MicroSat-2a & 2B
MicroSat-2a and 2b are two 400-Kilogram prototype satellites developed and built by SpaceX for a proof-of-concept mission of the company’s planned Starlink constellation to provide global broadband Internet access. These MicroSatellites, launching in 2018, replace the MicroSat 1a and 1b missions which were demoted to ground-based tests in favor of two satellites closer to the operational design.
SpaceX has been tight-lipped about the specifics of the Starlink System and no photos and/or technical details on the demonstration satellites or operational constellation have been released leading up to the prototype launch. The only firm pieces of information stem from regulatory filings made by SpaceX with the Federal Communications Commission that allocates satellite frequency bands. As of 2015, these flings indicated the California-based company planned to launch up to 4,000 non-Geostationary Satellites to create the Starlink constellation; in 2017, the number of satellites to be launched by the mid-2020 was increased to 11,943 in two constellation segments – one comprising 4,425 satellites using Ku/Ka/V-Band communications and one with 7,518 members only operating in the seldom-used V-Band.
SpaceX announced its intent of developing a low-orbiting constellation for Internet access in January 2015 with a projected capability of carrying up to 50% of all backhaul communications traffic and 10% of local traffic in high-density cities. Company CEO and Chief Designer Elon Musk cited the motivation behind the project in a significant unmet demand for low-cost global broadband capabilities. Development of Starlink was formally started with the opening of the SpaceX satellite development facility in Redmond, Washington in January 2015, initially starting out with a few dozen employees for the development and prototype phase of the project.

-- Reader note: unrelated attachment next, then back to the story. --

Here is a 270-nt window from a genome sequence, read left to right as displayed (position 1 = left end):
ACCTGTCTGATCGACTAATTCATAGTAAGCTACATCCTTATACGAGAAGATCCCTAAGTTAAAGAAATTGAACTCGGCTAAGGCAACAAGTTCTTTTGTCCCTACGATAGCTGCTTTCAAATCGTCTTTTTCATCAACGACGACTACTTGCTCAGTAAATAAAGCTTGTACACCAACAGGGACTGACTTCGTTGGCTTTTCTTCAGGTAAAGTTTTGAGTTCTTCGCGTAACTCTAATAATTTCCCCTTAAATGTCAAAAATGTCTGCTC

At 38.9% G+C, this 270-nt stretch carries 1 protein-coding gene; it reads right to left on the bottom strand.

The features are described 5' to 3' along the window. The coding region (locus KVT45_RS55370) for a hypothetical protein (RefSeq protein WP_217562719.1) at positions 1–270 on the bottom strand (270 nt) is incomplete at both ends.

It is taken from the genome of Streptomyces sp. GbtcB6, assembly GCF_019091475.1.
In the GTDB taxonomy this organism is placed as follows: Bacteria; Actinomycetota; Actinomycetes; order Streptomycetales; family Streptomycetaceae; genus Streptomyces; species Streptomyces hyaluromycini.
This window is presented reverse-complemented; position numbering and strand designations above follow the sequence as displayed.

By late 2016, SpaceX’s Redmond operation had taken on 2,800 square meters of leased space and a 3,800m² facility was added by early 2017. Initially, the plan had called for a demonstration launch in 2016 and deployment of the initial operational constellation by 2020; however, major design changes had made the two original prototype satellites obsolete and the launch of two revised satellites had been re-aligned for 2018.
SpaceX’s satellite venture expanded to Irvine, California in July 2016 when the company acquired 740m² of creative space to facilitate the development of signal processing electronics and Radio Frequency/Application Integrated Circuits for the satellite program and customer ground transceivers.
As of October 2016, SpaceX noted the program was still in the design phase as the company worked to solve the issue of developing ground equipment of sufficiently low cost for broad application by end users. The goal expressed by SpaceX was a cost of $200 for end-user phased-array transceiver equipment that would enable access to the constellation.
Regulatory FCC filings in March and September 2017 provided the first comprehensive details on the architecture of the Starlink Constellation – a name revealed in August through legal documents seeking to trademark the name for the broadband satellite network. According to these FCC filings, SpaceX plans to field a constellation of 4,425 Ku/Ka/V-Band satellites in a Low Earth Orbit of 1,100 to 1,300 Kilometers and 7,518 V-Band satellites in a Very Low Earth Orbit 335 to 346 Kilometers in altitude.